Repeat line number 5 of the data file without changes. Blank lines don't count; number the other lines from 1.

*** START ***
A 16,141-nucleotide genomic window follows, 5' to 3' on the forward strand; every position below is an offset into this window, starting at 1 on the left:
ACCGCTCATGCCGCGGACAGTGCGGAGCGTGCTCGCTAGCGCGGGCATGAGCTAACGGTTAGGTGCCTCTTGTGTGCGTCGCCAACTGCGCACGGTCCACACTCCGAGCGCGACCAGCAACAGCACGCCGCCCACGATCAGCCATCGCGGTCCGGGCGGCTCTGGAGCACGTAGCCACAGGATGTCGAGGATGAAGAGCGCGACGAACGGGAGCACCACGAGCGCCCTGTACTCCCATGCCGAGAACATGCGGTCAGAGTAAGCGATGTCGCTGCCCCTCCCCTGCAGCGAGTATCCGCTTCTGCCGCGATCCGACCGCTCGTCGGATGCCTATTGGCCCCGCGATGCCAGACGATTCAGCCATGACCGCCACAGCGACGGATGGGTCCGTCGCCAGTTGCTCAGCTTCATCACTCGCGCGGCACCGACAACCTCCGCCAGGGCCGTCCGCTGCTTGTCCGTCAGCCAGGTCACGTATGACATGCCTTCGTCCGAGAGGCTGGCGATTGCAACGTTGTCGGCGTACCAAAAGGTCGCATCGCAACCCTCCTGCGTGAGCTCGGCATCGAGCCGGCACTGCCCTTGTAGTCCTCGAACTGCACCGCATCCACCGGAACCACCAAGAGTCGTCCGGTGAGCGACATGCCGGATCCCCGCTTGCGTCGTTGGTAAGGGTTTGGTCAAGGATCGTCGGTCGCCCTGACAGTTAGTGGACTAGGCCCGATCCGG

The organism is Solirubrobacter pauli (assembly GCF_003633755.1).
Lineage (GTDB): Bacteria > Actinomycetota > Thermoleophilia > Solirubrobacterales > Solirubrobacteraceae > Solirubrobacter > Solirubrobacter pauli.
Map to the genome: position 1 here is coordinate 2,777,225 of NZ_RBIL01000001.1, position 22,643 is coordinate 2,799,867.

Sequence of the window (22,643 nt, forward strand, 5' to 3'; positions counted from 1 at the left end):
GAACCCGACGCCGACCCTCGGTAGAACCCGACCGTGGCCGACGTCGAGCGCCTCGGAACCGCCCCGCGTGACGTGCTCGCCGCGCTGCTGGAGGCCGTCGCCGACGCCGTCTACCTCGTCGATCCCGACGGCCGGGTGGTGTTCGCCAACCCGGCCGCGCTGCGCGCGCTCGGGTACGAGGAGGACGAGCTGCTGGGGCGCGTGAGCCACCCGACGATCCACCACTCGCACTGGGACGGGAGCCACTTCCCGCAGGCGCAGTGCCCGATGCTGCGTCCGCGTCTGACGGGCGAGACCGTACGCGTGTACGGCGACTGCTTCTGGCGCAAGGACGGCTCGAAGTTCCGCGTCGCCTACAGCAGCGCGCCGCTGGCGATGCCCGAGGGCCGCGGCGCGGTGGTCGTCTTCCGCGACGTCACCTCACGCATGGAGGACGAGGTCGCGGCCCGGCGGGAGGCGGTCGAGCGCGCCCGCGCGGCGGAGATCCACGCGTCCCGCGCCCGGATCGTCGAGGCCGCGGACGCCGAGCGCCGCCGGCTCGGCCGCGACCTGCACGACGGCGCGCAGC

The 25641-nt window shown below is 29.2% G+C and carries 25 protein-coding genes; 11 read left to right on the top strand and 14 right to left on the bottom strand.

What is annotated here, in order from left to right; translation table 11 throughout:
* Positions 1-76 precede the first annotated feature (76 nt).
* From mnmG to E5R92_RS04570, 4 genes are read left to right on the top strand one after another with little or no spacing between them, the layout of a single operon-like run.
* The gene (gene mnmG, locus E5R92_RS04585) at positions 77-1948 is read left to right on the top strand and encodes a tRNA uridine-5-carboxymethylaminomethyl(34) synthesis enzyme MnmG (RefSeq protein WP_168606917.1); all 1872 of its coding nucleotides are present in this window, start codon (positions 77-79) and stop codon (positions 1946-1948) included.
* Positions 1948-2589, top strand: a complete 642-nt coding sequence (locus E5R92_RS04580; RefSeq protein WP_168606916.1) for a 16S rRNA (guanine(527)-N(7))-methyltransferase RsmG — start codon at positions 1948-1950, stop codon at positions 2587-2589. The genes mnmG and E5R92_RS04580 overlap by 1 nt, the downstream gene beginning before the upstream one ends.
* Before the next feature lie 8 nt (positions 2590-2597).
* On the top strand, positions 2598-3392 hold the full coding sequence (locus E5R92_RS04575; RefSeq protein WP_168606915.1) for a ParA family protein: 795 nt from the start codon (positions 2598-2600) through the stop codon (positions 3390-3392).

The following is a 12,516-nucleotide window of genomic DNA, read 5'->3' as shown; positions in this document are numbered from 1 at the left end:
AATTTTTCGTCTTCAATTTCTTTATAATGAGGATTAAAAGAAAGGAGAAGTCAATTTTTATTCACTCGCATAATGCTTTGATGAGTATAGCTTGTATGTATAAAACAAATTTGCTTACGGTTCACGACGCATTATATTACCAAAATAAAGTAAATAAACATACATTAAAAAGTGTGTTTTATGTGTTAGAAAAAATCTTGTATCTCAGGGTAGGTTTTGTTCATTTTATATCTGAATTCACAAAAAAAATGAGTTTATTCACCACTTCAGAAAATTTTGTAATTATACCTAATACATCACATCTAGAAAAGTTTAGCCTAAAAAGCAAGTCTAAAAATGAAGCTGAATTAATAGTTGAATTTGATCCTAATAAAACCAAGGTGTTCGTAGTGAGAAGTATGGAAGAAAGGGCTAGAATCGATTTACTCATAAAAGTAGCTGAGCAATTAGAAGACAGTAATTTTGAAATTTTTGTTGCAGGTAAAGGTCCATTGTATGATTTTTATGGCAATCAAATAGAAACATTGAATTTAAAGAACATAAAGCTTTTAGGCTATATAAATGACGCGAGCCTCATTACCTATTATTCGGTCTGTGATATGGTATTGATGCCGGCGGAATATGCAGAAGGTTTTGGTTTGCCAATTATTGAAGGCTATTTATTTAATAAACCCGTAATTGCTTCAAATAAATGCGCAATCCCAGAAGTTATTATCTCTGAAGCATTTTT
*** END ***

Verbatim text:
Map to the genome: position 1 here is coordinate 2,777,225 of NZ_RBIL01000001.1, position 22,643 is coordinate 2,799,867.